Please don’t wait for life to begin on the other side of crappy times like I have done in the past.  These obstacles are your life at the moment – look for the splashes of joy in each day and live the now with as much purpose and meaning as your circumstances may afford you, in whatever shape that takes and serves you best.

I wish the gift of love and strength for you all.


What a heart-felt and wonderful story you shared so courageously Sandra. Thank you so much.



Social Media:


Instagram:  @sandrakellywhatlieswithin


Joining each Wednesday with Sue and Leanne here for Mid Life Share the Love Linky.

On Thursdays I link here for Lovin Life with Leanne and friends.

Copyright © 2020 – All rights reserved.



  1. Sandra thank you for sharing your story. In my books you are definitely a woman of courage. Sending you positive vibes for the future and for your husbands health. Denyse once again this series has given us the opportunity to read about another wonderful courageous woman. Thank you.

  2. What a beautiful and heartfelt post – thank you so much for sharing your life and all those difficulties that you’ve surmounted Sandra. I think you are the epitome of a “Woman of Courage” and your grace and strength just shines through what you’ve written. I also love that you’ve embraced the idea of slow living – I think it’s something that would benefit a great deal of people if they took the time to step back a little and appreciate the life they’re living, instead of rushing through and paddling so hard.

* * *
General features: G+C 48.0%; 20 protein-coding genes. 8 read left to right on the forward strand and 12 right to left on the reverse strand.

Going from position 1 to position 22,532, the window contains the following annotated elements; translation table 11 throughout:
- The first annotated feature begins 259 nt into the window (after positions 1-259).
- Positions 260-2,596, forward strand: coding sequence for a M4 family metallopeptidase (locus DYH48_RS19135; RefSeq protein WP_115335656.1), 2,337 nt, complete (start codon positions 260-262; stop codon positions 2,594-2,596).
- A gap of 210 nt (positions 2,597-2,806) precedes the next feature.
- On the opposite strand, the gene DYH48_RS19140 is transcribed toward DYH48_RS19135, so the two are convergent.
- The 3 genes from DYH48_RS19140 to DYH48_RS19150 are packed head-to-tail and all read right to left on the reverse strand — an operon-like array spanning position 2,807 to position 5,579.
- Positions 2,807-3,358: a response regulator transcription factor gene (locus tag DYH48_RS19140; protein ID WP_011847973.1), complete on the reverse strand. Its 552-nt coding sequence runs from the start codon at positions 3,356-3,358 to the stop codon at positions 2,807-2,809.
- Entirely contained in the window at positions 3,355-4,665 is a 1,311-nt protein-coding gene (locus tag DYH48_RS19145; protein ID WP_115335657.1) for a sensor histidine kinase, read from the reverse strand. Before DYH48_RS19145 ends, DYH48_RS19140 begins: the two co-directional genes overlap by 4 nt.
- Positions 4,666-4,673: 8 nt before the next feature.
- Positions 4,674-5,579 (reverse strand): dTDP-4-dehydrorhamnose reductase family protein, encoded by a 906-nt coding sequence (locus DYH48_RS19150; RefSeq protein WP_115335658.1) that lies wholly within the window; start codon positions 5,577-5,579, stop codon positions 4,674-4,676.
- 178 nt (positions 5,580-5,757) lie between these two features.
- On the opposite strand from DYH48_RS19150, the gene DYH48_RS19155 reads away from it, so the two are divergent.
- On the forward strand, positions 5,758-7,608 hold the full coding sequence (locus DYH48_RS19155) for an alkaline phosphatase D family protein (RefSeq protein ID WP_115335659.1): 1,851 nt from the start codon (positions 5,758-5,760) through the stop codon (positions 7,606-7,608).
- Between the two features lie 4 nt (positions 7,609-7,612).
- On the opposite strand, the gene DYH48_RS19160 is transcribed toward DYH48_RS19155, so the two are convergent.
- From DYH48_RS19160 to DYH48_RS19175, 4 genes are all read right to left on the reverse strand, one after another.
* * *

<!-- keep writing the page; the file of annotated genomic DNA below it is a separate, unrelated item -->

Denyse, thanks for linking this post up with us at MLSTL and I’ve shared on my SM

  3. What a beautiful story. Thank you for sharing with us!

    “…look for the splashes of joy in each day.” Because they are there, even small ones like a smile from a stranger. These words carry so much meaning coming from someone who has been through so much. It takes a strong person to go through hell and still see joy. Thank you for representing strength and hope. 🙂

    I wish you joy and health,

    • Thank you Allison for taking the time to read Sandra’s story and for your kind comments. I am glad you found your way to the blog!


    • Oh Alison, thank you for those beautiful sentiments. They mean a lot. I really am nothing without my earth angels. My splash of joy this morning was watching the little birds chirping away while enjoying the bird bath and the lovely morning. Much love to you. Xx

  4. Thank you Denyse and Sandra for sharing another inspirational story of courage. I can’t imagine how deep you had to dig to get through all you have experienced, Sandra. I suppose we don’t know how resilient we are until we are tested. I love the quote ‘Gather your angels… courage ought not be a solitary practise.’ Wishing you all the best and Denyse thank you for sharing at #MLSTL.

  5. This is such a raw and honest account & I feel privileged that you’ve shared it with us – and marvel at your resilience, even though I’m sure that it doesn’t feel like that to you. Wishing you many splashes of joy…

    • Sandra is one creative and clever wordsmith!

      Thanks Jo,


    • Thank you so much for your heartfelt words Joanne – I think I bounce off the courage of my husband a lot. He amazes me each and every day with his attitude to life. Xx

      Denyse, I’ve never been called a wordsmith before, thank you for the compliment. I am indeed humbled by your thoughts. Xx